NU Students Administer Point-In-Time Homeless Survey

February 25, 2014  |  by Michael Freedman
Announcements, Community Outreach, Faculty, Institute for Civic Engagement, Students

Ten Niagara University students fanned out across Niagara County in late-January to assist in the administration of the Point-in-Time survey, the annual national count of people experiencing homelessness.

Data collection in Niagara County is managed by Community Missions of Niagara Frontier Inc. NU’s involvement was coordinated by Jackie Freeman in the university’s Learn and Serve Office.

Students surveyed individuals served at locations such as the Community Kitchen and Heart, Love and Soul in Niagara Falls, as well as the Salvation Army in Lockport.

The following NU students, all social work majors, participated:

  • Angela Creek
  • Joe Diminuco
  • Kellie Friga
  • Hailey Griffith
  • Alex Kril
  • Paul Martino
  • Danielle Pelletier
  • Adriana Ragland
  • Abbey Smolinksi
  • Tammy Wehrmeyer

“Students volunteering and taking time out of their already busy schedules to meet and serve those less fortunate provides agencies the ability to reach more people than would otherwise be possible. A little time given by a lot of people can truly provide both immediate and long-term benefits,” said Grant Babcock, director of operations for Community Missions of Niagara Frontier Inc.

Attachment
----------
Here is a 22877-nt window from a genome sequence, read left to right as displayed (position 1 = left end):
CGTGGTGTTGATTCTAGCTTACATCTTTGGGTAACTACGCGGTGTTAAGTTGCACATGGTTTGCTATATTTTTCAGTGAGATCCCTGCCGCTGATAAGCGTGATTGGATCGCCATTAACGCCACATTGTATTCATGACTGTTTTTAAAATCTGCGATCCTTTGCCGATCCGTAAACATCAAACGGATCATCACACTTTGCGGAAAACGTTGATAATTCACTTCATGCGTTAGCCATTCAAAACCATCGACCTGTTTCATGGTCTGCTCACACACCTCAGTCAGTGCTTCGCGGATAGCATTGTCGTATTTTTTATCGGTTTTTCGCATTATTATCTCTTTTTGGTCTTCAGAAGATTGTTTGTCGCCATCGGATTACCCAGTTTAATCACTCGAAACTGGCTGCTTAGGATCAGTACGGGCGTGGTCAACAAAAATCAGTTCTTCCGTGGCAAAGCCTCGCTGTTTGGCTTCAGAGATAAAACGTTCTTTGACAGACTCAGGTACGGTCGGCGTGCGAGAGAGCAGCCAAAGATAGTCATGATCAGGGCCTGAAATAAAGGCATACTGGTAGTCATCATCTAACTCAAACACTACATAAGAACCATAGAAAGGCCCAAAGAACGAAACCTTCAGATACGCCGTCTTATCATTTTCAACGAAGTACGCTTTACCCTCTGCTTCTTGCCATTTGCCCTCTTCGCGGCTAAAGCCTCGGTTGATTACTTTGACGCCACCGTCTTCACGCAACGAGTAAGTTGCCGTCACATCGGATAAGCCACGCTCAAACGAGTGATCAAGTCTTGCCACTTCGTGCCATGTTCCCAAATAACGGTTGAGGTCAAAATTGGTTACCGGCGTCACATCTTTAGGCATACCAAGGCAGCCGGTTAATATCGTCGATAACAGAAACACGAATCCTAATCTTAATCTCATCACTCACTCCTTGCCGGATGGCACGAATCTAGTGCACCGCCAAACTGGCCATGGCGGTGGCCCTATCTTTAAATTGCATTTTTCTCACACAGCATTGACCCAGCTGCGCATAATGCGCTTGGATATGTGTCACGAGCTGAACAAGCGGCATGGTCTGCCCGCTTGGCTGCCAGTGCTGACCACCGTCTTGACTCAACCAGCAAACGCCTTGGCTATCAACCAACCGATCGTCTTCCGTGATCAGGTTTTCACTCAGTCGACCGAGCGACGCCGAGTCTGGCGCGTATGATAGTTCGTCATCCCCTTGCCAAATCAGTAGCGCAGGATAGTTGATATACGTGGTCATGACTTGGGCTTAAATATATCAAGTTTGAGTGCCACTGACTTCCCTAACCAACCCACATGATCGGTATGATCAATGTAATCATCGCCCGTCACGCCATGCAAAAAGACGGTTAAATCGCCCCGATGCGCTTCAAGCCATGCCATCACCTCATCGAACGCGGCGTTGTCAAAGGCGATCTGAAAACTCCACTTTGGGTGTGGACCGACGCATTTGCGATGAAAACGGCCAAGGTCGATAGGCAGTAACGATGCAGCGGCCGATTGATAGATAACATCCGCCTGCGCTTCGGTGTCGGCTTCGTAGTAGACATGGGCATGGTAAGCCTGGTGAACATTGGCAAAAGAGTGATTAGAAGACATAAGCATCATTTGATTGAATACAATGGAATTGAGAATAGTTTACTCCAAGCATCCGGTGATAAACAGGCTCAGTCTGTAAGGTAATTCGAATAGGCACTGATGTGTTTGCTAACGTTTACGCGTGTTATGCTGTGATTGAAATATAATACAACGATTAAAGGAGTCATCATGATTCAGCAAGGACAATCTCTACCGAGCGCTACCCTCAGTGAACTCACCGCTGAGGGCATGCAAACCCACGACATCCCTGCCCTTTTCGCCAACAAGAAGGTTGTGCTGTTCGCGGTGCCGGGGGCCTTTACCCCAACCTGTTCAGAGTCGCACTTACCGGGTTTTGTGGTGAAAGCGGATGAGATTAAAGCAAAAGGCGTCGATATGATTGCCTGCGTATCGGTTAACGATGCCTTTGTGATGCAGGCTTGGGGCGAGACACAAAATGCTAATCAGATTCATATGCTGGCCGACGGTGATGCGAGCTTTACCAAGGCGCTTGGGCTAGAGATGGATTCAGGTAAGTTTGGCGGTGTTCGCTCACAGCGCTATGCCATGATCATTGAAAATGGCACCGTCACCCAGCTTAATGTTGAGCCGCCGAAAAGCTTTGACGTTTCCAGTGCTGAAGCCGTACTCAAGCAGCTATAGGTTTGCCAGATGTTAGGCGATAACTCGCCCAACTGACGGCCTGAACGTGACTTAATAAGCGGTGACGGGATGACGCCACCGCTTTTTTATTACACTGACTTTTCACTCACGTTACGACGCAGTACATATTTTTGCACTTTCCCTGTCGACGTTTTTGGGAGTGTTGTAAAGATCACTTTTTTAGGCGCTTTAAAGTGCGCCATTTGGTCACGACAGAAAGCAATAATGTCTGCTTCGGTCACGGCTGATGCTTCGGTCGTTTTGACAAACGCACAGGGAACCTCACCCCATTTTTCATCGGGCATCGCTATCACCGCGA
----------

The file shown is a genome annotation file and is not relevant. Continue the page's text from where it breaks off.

The Point-in-Time survey is collected once each year, at the end of January, and is the main source of data about the general homeless population, as well as specific subpopulations of homeless persons, including youth, veterans, families and those who are chronically homeless individuals.

It is considered to be a statistically reliable, unduplicated count of sheltered and unsheltered homeless individuals and families in the country.

“The collection of this information is critical to effectively planning to address homelessness in Niagara Falls and Niagara County,” noted Dr. David Taylor, director of the Rev. Joseph L. Levesque, C.M. Institute for Civic Engagement. “It really provides a snapshot of how many people experience homelessness throughout the year.”

Babcock also noted that the information gathered is critical to guide new policy and dictate changes in how organizations provide vital services to those most in need.

Communities applying for HUD Continuum of Care funding to serve the homeless are required to participate in the yearly survey. In addition, programs with facilities dedicated to serving displaced individuals and families must conduct a bed inventory during the count.

For more information on the Point-in-Time count or to assist in future data collection, please contact Dr. Kevin Blair, professor of social work at Niagara University, at ude.aragainnull@dkrialb.

Learn about the work of Community Missions at www.communitymissions.org.